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shall repine? This good brother spoke as if he would be defrauded of his rights if after some poor soul had suffered in hell for, say, two thousand years, God should show to him any mercy, or give him any chance to repent. Is God then unrighteous who showeth mercy? He volunteered to advise me in his speech that I had better employ my " idle hands ", which he suggested Satan might have set at their present work, in saving souls. This is just my work. I am seeking to save such souls as his from false and cruel and inhuman thoughts of God. Men grow like the God they worship, L. C. Baker. Salem Sunbeam.
Sir; As the "Church Issue " before the West Jersey Presbytery referred to in your columns recently, has wider bearings than those which are merely personal, I beg leave to make a truer statement of it than is given in that part of your report which sums up the alternative presented to the Presbytery as the espousal of "a doctrine that at once annuls existing church systems and impairs the necessity for missions."
The point of Presbyterian doctrine which I have antagonized, and at which I have tried to induce the church to revise her confession, relates to the purpose of God in providing for the human race another life beyond that penal condition of death into which it must pass on account of sin. The standards make this provision to be wholly retributive, except in the case of an elect class. The resurrection of all others, after their previous punishment in death and hell, is stated to be merely for purposes of judgment and of a re-casting into hell, there to suffer "unspeakable torments in soul and body without intermission, with the devil and his angels in hell-fire forever." These statements misconceive the whole current of Scripture teaching as to the place and meaning of resurrection in the Divine economy and obscure the Gospel. And that the Church is not satisfied with them is shown by the fact that they are almost universally ignored in her pulpits when the doctrine of future punishment is set forth.
As a matter of common honesty, then, as well as of fidelity before God and man in a matter of the most tremendous human interest, I have urged the Church to allow a reverent re-investigation, and to bring her formulas upon this subject to the test of a careful re-examination of the Scriptures.
If this point of doctrine is the keystone of the " system," then my work- would be indeed destructive of it. But it is less and less being insisted upon as an essential of the faith. Moreover, I regard the Church as superior to the "system." If she has power to create, she can also amend it without impairing he integrity.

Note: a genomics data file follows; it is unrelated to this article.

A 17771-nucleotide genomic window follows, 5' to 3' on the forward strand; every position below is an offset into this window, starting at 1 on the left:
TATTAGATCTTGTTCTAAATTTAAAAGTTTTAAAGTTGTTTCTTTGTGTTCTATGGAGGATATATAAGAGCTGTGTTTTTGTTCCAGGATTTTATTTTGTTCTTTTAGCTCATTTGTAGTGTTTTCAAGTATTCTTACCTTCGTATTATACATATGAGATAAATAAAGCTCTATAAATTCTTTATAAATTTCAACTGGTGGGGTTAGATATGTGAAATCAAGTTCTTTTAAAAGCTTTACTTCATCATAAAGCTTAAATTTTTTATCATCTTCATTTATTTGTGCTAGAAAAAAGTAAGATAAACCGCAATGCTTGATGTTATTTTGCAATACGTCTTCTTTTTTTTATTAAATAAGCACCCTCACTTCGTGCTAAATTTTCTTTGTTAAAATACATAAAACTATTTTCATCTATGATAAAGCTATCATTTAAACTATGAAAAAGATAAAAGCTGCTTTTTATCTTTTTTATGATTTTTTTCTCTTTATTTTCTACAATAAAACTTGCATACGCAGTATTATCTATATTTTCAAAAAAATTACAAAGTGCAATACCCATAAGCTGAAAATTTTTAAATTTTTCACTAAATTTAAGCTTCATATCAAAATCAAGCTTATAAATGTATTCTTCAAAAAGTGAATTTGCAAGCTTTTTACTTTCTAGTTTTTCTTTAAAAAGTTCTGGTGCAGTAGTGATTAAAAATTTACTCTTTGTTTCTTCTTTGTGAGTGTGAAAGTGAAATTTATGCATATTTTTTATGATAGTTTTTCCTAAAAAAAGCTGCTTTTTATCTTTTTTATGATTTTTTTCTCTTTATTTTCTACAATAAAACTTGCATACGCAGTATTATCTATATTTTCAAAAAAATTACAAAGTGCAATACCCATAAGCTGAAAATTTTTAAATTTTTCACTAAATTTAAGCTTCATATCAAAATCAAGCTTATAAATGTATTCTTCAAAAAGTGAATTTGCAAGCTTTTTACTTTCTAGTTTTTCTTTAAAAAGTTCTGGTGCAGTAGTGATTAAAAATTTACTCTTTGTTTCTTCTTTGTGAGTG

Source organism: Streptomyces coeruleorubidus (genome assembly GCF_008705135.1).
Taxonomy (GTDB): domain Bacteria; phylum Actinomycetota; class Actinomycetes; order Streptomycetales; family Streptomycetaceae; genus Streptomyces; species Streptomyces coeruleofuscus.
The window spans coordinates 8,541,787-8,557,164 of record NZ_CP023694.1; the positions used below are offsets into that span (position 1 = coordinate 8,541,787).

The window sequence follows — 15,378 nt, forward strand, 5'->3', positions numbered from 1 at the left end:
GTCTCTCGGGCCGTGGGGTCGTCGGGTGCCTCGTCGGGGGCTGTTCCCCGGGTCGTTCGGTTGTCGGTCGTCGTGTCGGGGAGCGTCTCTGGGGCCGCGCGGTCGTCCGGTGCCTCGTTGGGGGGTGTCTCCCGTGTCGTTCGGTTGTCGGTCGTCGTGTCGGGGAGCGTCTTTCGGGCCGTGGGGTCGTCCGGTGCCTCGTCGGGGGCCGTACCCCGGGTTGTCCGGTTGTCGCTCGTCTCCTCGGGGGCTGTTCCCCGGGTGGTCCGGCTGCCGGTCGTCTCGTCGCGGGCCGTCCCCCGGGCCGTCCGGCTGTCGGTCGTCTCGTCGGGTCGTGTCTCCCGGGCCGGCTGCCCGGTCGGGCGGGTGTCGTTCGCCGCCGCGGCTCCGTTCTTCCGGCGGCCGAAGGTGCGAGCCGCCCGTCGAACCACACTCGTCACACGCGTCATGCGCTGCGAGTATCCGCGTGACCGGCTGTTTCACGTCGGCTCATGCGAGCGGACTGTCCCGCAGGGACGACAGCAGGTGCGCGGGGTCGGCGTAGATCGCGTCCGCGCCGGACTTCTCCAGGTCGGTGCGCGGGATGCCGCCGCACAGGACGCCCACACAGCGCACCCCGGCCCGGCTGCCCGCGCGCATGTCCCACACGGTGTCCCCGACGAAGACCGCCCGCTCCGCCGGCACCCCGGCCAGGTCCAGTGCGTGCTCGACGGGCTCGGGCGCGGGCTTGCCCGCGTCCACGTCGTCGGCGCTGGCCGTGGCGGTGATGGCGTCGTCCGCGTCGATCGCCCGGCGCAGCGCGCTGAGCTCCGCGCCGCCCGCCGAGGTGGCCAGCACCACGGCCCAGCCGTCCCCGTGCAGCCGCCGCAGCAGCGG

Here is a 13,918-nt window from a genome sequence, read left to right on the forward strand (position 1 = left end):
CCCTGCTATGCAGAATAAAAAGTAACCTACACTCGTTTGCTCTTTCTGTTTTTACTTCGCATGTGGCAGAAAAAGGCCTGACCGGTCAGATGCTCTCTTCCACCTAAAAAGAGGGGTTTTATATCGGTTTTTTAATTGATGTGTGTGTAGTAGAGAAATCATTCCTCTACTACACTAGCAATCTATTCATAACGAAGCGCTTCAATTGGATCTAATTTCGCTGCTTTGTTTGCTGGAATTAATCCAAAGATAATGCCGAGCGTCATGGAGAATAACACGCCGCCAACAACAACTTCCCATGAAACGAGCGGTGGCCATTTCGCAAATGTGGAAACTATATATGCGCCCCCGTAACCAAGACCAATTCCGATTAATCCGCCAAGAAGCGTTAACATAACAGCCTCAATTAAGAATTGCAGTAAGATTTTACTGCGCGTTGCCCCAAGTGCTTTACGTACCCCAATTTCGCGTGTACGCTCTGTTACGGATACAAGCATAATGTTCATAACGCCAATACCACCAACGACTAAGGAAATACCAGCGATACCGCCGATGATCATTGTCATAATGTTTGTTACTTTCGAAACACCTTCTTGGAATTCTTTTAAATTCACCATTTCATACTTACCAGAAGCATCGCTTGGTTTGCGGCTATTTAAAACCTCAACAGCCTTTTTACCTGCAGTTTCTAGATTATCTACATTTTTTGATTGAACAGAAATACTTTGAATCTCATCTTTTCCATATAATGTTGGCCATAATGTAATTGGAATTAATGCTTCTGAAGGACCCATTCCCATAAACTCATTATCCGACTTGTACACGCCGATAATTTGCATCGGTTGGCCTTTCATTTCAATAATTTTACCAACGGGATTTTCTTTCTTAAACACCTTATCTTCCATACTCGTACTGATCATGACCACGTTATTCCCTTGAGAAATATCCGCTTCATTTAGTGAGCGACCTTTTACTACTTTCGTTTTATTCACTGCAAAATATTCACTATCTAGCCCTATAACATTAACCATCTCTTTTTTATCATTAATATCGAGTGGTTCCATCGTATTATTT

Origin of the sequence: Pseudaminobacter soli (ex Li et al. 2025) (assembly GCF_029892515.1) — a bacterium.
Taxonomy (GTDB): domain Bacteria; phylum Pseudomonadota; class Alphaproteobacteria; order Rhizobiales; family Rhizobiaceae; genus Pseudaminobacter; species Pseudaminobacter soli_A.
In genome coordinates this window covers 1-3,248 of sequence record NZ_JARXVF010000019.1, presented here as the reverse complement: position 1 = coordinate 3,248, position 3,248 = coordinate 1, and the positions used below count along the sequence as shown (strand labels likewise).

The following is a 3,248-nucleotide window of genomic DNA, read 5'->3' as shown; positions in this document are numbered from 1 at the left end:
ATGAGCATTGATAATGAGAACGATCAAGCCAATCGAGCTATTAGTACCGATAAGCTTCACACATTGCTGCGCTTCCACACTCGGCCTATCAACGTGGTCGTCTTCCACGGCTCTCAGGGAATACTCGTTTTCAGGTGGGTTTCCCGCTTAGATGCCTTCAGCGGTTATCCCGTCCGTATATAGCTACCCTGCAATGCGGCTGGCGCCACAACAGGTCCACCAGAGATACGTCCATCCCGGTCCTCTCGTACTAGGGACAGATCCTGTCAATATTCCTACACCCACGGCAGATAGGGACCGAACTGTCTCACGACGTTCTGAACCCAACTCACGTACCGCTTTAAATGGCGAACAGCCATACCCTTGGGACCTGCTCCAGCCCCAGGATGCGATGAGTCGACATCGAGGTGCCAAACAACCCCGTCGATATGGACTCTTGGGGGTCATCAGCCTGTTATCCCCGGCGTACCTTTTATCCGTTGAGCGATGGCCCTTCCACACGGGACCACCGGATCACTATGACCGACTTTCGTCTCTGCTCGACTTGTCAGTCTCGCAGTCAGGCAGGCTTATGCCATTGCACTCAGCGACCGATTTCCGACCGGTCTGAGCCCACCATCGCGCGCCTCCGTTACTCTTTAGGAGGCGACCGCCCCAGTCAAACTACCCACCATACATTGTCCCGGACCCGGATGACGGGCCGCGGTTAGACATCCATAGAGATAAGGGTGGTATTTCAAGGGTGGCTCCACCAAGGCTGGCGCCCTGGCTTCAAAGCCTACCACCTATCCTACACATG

If my view that resurrection, while it is a process of sorting and judgment, has also a redemptive value " impairs the necessity for missions," it will be because it is misunderstood. If my brother-man, who is launched with me on this ocean of being, is in danger of losing his barque of life by reason of sin , I am not released from the obligation to warn him of his.danger and to point him to the only way of escape, because I have reason to hope that, after I know not what of untold loss and suffering, he may be launched again upon the perilous sea. Moreover, with regard to the heathen, the hope of another life, with its opportunities, is a far less objectionable solution of the dark problem of their future than the view fast gaining ground in the church that their present systems of religion are sufficient for salvation without faith on Him of whom they have not heard.
I include, also, in my view that line of Scripture teaching which shows that God's redemptive processes in the future ages are to be accomplished through a chosen seed to be gathered out of all nations. It, therefore, furnishes a double motive for missions, namely, the personal salvation of those who hear, and the gathering in of that company who, first saved themselves, are fitted to become the saviours of others, and through whom all the families of the earth are to be blessed. And the heathen are furnished with a gospel which does not misrepresent its Author, and which relieves their anxious cry not only for themselves, but for the generations of their fathers who have preceded them in countless procession to the regions of the dead. Philadelphia Press L. C. Baker.
AN OPEN LETTER TO THE REV. C. CUNNINGHAM.
Dear Brother:—I find in the lastnumber of Messiah's Herald a lengthy criticism made by you upon a recent book of mine— The Fire Of God's Anger. It is, in the main, fair and candid; although, it does not fairly grapple with the main principle of the argument, but expends its strength more upon the outposts. Is tVe provision made in Christ for the recovery of the human race from the pit of death into which it has been cast by sin a redemptive one? And is this God's way of making good his promise to bless all the families of the earth through a chosen seed? This is the question we are now urging upon the attention of the Church, and which we wish to see honestly answered, without evasion or quibbling.